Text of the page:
Before the Monetary Policy Committee (MPC) meeting on Monday and Tuesday, experts’ top concerns are the ongoing depreciation of the naira and growing inflation despite interest rate hikes.
The Central Bank of Nigeria has raised its Monetary Policy Rate (MPR), the benchmark interest rate, three times this year, but the inflation rate has remained unabated, rising to 21.09 percent in October.
The naira has continued to depreciate against the dollar at the parallel and official markets following the persistent shortage of the greenback, occasioned by declining inflows, high import demand, oil theft and petrol subsidy, among others.
The local currency weakened to as low as N890 per dollar at the unofficial market and N446/1$ at the official market, known as the Investors and Exporters (I&E) forex window.
On September 27, the MPC, chaired by the CBN governor, Godwin Emefiele, raised the policy rate for the third straight time by 150 basis points to 15.5 percent. It increased the rate in May to 13 percent from 11.5 percent, and then to 14 percent in July.
The CBN has issued a notice of the 288th meeting of the MPC scheduled to hold in Abuja. The majority of the analysts and economists polled by BusinessDay expect no change but to watch the impact of the already tightened policy stance.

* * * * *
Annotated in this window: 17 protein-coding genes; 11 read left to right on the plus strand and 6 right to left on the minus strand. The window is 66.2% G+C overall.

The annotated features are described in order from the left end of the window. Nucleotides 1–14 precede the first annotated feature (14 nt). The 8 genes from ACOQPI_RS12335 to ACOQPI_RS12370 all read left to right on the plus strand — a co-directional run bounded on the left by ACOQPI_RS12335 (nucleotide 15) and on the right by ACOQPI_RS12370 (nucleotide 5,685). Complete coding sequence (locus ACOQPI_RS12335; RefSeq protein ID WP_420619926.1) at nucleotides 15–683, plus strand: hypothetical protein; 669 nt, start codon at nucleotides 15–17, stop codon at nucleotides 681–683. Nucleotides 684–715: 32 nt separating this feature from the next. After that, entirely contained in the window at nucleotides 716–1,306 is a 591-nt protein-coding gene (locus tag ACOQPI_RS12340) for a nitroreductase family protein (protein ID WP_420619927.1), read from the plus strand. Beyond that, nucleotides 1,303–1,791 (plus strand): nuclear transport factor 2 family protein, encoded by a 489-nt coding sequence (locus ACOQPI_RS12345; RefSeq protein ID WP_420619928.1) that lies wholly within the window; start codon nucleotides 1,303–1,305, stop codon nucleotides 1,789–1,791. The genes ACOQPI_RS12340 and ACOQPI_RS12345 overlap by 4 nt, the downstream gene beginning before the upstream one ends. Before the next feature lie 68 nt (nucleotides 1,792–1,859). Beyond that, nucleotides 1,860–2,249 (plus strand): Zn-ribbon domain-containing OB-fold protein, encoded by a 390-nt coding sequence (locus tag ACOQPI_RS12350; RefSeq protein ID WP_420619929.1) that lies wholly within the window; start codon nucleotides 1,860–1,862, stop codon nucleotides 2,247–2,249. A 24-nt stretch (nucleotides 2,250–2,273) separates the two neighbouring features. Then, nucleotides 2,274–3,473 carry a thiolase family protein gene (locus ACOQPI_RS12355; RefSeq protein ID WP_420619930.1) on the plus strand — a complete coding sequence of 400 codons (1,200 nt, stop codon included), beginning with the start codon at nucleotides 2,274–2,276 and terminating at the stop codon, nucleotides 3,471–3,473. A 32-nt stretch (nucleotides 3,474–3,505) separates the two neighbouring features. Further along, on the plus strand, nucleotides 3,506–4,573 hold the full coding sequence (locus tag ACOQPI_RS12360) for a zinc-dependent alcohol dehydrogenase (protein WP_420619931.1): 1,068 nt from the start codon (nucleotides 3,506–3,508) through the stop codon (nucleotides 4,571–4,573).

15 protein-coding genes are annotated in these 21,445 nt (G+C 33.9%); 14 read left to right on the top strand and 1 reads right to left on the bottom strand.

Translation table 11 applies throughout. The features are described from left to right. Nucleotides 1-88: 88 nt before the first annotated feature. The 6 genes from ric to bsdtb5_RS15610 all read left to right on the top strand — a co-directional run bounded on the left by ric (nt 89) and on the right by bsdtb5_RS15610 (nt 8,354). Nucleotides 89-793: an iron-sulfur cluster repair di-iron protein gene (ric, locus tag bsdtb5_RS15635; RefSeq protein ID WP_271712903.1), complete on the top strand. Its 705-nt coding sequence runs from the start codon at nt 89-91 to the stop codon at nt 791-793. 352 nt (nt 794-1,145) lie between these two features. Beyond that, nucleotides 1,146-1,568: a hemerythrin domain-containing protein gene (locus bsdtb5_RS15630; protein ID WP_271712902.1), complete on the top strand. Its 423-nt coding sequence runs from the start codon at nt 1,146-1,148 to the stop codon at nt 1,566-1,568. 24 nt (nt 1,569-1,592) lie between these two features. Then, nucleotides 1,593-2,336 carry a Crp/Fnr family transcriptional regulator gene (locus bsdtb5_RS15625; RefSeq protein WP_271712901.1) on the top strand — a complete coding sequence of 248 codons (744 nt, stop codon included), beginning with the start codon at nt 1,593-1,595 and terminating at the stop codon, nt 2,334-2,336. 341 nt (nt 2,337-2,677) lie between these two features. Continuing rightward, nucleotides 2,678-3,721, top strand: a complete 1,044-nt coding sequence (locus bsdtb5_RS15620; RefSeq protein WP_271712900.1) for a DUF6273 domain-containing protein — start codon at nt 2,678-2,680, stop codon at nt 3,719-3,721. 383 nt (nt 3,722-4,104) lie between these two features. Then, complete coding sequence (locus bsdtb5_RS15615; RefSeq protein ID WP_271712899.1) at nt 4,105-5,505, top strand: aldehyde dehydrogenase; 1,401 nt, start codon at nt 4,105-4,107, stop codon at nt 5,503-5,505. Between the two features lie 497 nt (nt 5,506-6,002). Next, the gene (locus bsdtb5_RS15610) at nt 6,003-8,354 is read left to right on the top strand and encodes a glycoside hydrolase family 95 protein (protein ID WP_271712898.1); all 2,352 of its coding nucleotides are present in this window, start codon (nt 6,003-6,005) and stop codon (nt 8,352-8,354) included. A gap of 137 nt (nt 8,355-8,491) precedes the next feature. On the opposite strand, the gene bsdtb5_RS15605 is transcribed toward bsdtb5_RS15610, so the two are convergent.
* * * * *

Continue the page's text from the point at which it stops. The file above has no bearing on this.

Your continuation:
“We expect the CBN to maintain the status quo, given the adjustments made at the last meeting. There is a need to allow time to assess the impact of the last adjustments and also no major changes in the major economic variables, save for the exchange rate, to necessitate any further adjustment,” Ayodeji Ebo, managing director/chief business officer at Optimus by Afrinvest, said.
“The Monetary Policy Committee, as usual, will consider both domestic and external factors fuelling inflation in making a decision on policy rates,” said Taiwo Oyedele, head of tax and corporate advisory services at PwC.
He said given the 400 basis points increase in MPR and the upward adjustment to cash reserve ratio in recent months, one would expect the MPC to hold rates at their next meeting notwithstanding the sustained increase in inflation.
“A further monetary tightening may not achieve the desired impact on inflation as the major causative factors are exchange rate pass-through, high food inflation and energy prices,” Oyedele said.
“MPC will leave interest rates and parameters unchanged,” Bismarck Rewane, managing director/chief executive officer of Financial Derivatives Company Limited, said.
However, Charlie Robertson, global chief economist at Renaissance Capital, said with inflation over 20 percent, the CBN would presumably hike rates.
According to him, the gap between one-year borrowing costs and current inflation is greater than 7%, which is double the level in the US, where Fed rate hikes have helped bring down negative real interest rates to under 4%.
“As a US investor in dollars, you still lose money, but not as much as a Nigerian investor in naira. That gap must be filled by the CBN, he said.